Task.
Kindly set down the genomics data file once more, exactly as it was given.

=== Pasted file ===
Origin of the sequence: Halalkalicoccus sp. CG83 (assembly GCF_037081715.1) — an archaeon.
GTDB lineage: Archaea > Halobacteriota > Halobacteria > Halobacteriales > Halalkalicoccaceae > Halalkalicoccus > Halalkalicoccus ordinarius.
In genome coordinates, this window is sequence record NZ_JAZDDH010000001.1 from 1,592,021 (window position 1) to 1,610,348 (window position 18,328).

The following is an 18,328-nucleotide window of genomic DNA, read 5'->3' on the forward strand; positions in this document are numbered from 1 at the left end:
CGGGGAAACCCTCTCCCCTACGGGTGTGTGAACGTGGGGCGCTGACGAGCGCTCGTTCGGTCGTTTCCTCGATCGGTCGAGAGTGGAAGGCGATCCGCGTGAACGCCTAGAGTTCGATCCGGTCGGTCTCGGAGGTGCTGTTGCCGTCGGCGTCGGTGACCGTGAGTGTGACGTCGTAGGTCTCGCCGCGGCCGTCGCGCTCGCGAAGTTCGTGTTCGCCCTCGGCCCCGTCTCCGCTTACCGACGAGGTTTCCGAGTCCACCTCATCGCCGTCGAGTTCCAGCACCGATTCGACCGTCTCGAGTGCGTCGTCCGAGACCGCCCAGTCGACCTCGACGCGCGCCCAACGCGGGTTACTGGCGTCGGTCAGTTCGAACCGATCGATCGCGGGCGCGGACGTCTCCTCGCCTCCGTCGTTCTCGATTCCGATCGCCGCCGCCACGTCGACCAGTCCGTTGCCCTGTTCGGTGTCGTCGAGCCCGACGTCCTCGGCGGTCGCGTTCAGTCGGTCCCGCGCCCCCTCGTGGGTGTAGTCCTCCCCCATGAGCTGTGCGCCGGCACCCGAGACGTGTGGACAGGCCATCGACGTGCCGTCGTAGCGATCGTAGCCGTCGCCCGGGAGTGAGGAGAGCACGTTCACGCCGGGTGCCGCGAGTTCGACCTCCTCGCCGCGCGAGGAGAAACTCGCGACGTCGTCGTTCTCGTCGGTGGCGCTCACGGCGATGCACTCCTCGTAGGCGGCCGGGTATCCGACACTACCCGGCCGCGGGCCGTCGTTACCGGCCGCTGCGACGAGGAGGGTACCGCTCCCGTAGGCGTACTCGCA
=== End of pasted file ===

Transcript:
Origin of the sequence: Halalkalicoccus sp. CG83 (assembly GCF_037081715.1) — an archaeon.
GTDB lineage: Archaea > Halobacteriota > Halobacteria > Halobacteriales > Halalkalicoccaceae > Halalkalicoccus > Halalkalicoccus ordinarius.
In genome coordinates, this window is sequence record NZ_JAZDDH010000001.1 from 1,592,021 (window position 1) to 1,610,348 (window position 18,328).

The following is an 18,328-nucleotide window of genomic DNA, read 5'->3' on the forward strand; positions in this document are numbered from 1 at the left end:
CGGGGAAACCCTCTCCCCTACGGGTGTGTGAACGTGGGGCGCTGACGAGCGCTCGTTCGGTCGTTTCCTCGATCGGTCGAGAGTGGAAGGCGATCCGCGTGAACGCCTAGAGTTCGATCCGGTCGGTCTCGGAGGTGCTGTTGCCGTCGGCGTCGGTGACCGTGAGTGTGACGTCGTAGGTCTCGCCGCGGCCGTCGCGCTCGCGAAGTTCGTGTTCGCCCTCGGCCCCGTCTCCGCTTACCGACGAGGTTTCCGAGTCCACCTCATCGCCGTCGAGTTCCAGCACCGATTCGACCGTCTCGAGTGCGTCGTCCGAGACCGCCCAGTCGACCTCGACGCGCGCCCAACGCGGGTTACTGGCGTCGGTCAGTTCGAACCGATCGATCGCGGGCGCGGACGTCTCCTCGCCTCCGTCGTTCTCGATTCCGATCGCCGCCGCCACGTCGACCAGTCCGTTGCCCTGTTCGGTGTCGTCGAGCCCGACGTCCTCGGCGGTCGCGTTCAGTCGGTCCCGCGCCCCCTCGTGGGTGTAGTCCTCCCCCATGAGCTGTGCGCCGGCACCCGAGACGTGTGGACAGGCCATCGACGTGCCGTCGTAGCGATCGTAGCCGTCGCCCGGGAGTGAGGAGAGCACGTTCACGCCGGGTGCCGCGAGTTCGACCTCCTCGCCGCGCGAGGAGAAACTCGCGACGTCGTCGTTCTCGTCGGTGGCGCTCACGGCGATGCACTCCTCGTAGGCGGCCGGGTATCCGACACTACCCGGCCGCGGGCCGTCGTTACCGGCCGCTGCGACGAGGAGGGTACCGCTCCCGTAGGCGTACTCGCA